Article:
A human β-III-spectrin spinocerebellar ataxia type 5 mutation causes high-affinity F-actin binding

Adam W. Avery, Jonathan Crain, David D Thomas, Tom S Hays

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Spinocerebellar ataxia type 5 (SCA5) is a human neurodegenerative disease that stems from mutations in the SPTBN2 gene encoding the protein β-III-spectrin. Here we investigated the molecular consequence of a SCA5 missense mutation that results in a L253P substitution in the actin-binding domain (ABD) of β-III-spectrin. We report that the L253P substitution in the isolated β-III-spectrin ABD causes strikingly high F-actin binding affinity (Kd = 75.5 nM) compared to the weak F-actin binding affinity of the wild-type ABD (Kd = 75.8 μM). The mutation also causes decreased thermal stability (Tm = 44.6 °C vs 59.5 °C). Structural analyses indicate that leucine 253 is in a loop at the interface of the tandem calponin homology (CH) domains comprising the ABD. Leucine 253 is predicted to form hydrophobic contacts that bridge the CH domains. The decreased stability of the mutant indicates that these bridging interactions are probably disrupted, suggesting that the high F-actin binding affinity of the mutant is due to opening of the CH domain interface. These results support a fundamental role for leucine 253 in regulating opening of the CH domain interface and binding of the ABD to F-actin. This study indicates that high-affinity actin binding of L253P β-III-spectrin is a likely driver of neurodegeneration.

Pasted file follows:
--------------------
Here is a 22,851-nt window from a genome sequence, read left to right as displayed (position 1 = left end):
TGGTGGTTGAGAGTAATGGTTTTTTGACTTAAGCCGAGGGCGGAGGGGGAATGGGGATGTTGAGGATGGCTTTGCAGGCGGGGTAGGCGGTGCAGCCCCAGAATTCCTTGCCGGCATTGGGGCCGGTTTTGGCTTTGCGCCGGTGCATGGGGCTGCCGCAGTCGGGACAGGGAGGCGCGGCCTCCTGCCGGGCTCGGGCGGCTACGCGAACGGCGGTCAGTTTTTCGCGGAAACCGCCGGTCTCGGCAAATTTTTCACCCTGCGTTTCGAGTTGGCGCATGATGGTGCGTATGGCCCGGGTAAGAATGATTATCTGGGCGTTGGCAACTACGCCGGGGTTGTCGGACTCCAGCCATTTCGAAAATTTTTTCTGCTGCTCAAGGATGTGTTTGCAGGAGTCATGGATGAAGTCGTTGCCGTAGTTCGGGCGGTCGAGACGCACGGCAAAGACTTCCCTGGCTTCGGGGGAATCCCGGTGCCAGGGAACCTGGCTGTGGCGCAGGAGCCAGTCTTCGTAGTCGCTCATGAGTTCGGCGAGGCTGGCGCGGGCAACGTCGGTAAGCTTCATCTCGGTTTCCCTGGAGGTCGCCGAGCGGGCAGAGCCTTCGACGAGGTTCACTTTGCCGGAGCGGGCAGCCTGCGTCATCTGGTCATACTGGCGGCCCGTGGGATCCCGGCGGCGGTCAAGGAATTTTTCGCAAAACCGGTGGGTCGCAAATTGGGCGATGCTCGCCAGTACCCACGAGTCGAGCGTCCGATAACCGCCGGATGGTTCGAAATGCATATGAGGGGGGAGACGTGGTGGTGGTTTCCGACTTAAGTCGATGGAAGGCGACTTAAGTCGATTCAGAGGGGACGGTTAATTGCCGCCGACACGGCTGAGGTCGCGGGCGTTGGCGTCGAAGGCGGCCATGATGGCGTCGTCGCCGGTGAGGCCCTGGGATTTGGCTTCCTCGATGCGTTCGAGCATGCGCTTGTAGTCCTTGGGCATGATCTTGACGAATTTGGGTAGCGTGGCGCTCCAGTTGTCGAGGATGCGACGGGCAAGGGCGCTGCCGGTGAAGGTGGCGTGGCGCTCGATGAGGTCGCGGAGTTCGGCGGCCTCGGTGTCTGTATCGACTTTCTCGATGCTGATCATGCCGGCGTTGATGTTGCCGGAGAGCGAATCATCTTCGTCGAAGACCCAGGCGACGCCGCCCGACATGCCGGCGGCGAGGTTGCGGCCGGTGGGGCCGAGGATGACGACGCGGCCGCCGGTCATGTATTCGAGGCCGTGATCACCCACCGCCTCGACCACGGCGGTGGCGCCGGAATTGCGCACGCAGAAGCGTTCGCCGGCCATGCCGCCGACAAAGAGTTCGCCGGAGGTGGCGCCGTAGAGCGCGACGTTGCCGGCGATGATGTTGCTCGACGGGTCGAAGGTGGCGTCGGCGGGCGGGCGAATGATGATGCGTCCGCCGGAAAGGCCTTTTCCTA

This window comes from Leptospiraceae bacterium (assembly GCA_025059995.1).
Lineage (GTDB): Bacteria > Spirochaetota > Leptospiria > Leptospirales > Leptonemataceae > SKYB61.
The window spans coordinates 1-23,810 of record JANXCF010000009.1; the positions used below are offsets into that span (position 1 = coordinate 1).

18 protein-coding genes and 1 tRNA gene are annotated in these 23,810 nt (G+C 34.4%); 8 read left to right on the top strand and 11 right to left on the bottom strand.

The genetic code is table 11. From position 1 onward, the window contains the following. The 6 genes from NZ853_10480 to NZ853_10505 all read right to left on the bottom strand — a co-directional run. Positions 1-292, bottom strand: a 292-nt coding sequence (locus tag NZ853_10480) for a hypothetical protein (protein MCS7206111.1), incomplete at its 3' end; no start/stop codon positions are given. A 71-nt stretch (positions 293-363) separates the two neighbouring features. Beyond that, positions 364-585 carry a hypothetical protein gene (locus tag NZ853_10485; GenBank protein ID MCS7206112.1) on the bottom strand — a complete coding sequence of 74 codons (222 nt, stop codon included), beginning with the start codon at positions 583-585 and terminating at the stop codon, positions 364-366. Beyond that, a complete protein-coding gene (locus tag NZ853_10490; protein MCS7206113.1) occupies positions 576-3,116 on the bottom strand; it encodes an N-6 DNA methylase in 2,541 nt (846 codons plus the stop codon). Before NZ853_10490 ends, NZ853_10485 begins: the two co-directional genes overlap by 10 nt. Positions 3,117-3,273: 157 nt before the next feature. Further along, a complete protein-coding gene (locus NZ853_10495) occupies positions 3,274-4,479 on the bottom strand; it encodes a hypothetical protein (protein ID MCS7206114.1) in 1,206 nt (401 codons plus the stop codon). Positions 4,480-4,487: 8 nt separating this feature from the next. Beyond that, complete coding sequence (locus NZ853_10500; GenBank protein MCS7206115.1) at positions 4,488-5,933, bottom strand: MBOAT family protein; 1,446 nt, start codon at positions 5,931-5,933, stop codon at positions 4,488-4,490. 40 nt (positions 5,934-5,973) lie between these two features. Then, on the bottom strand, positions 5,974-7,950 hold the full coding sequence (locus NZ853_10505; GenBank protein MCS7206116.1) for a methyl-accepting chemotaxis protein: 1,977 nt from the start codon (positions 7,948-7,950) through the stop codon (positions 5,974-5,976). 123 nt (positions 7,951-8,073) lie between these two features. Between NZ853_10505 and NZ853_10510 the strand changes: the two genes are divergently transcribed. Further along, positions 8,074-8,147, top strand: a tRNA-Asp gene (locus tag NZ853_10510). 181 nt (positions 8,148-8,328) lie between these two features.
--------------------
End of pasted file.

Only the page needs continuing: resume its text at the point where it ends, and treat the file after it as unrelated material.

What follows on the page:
Original languageEnglish (US)
Article number21375
JournalScientific reports
StatePublished - Feb 17 2016

Bibliographical note

Funding Information:
We would like to thank Dr. Mary E. Porter for providing the pET-30a(+) expression vector. We very much appreciate Dr. James M. Ervasti lab members Jackie L. McCourt and Dr. Joseph J. Belanto for providing an F-actin co-sedimentation protocol and assistance with circular dichroism data analyses. Further we thank Dr. David D. Thomas lab members Benjamin P. Binder for instruction in PyMOL and Discovery Studio Visualizer and Dr. Bengt Svensson for assistance in structural homology modeling. We very much appreciate Dr. Thomas Hays lab members Dr. Amanda L. Neisch, Dr. Min-gang Li and Akshaya K. Gupta for intellectual input and technical assistance. This work was supported by a post-doctoral fellowship to A.W. Avery from the National Ataxia Foundation and Bob Allison Ataxia Research Center, and by a grant from the National Institutes of Health (RO1GM44757) to T.S. Hays.


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